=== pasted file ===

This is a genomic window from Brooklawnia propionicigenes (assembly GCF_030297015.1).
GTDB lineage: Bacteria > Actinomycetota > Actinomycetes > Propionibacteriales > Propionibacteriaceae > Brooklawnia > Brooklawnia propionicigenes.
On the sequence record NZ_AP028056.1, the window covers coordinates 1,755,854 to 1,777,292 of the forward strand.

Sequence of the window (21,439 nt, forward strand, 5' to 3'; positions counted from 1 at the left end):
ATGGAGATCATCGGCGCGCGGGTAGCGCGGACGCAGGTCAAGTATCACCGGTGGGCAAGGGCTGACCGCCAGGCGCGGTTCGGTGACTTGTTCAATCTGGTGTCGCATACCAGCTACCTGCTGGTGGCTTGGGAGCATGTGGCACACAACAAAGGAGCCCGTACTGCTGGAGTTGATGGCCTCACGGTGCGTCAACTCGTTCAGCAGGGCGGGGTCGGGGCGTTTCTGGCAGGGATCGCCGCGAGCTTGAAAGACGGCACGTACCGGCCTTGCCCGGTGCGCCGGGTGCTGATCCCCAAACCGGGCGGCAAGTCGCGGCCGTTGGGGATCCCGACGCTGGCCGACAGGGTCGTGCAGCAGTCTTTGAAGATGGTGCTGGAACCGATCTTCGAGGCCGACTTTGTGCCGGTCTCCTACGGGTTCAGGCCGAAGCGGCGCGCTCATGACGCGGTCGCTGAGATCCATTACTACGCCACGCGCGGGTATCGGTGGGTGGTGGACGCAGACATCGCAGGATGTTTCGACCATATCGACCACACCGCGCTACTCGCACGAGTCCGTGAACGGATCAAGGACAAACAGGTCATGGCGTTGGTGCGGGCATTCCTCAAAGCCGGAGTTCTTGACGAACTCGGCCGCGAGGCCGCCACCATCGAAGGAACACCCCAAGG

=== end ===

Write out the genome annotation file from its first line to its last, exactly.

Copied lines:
This is a genomic window from Brooklawnia propionicigenes (assembly GCF_030297015.1).
GTDB lineage: Bacteria > Actinomycetota > Actinomycetes > Propionibacteriales > Propionibacteriaceae > Brooklawnia > Brooklawnia propionicigenes.
On the sequence record NZ_AP028056.1, the window covers coordinates 1,755,854 to 1,777,292 of the forward strand.

Sequence of the window (21,439 nt, forward strand, 5' to 3'; positions counted from 1 at the left end):
ATGGAGATCATCGGCGCGCGGGTAGCGCGGACGCAGGTCAAGTATCACCGGTGGGCAAGGGCTGACCGCCAGGCGCGGTTCGGTGACTTGTTCAATCTGGTGTCGCATACCAGCTACCTGCTGGTGGCTTGGGAGCATGTGGCACACAACAAAGGAGCCCGTACTGCTGGAGTTGATGGCCTCACGGTGCGTCAACTCGTTCAGCAGGGCGGGGTCGGGGCGTTTCTGGCAGGGATCGCCGCGAGCTTGAAAGACGGCACGTACCGGCCTTGCCCGGTGCGCCGGGTGCTGATCCCCAAACCGGGCGGCAAGTCGCGGCCGTTGGGGATCCCGACGCTGGCCGACAGGGTCGTGCAGCAGTCTTTGAAGATGGTGCTGGAACCGATCTTCGAGGCCGACTTTGTGCCGGTCTCCTACGGGTTCAGGCCGAAGCGGCGCGCTCATGACGCGGTCGCTGAGATCCATTACTACGCCACGCGCGGGTATCGGTGGGTGGTGGACGCAGACATCGCAGGATGTTTCGACCATATCGACCACACCGCGCTACTCGCACGAGTCCGTGAACGGATCAAGGACAAACAGGTCATGGCGTTGGTGCGGGCATTCCTCAAAGCCGGAGTTCTTGACGAACTCGGCCGCGAGGCCGCCACCATCGAAGGAACACCCCAAGG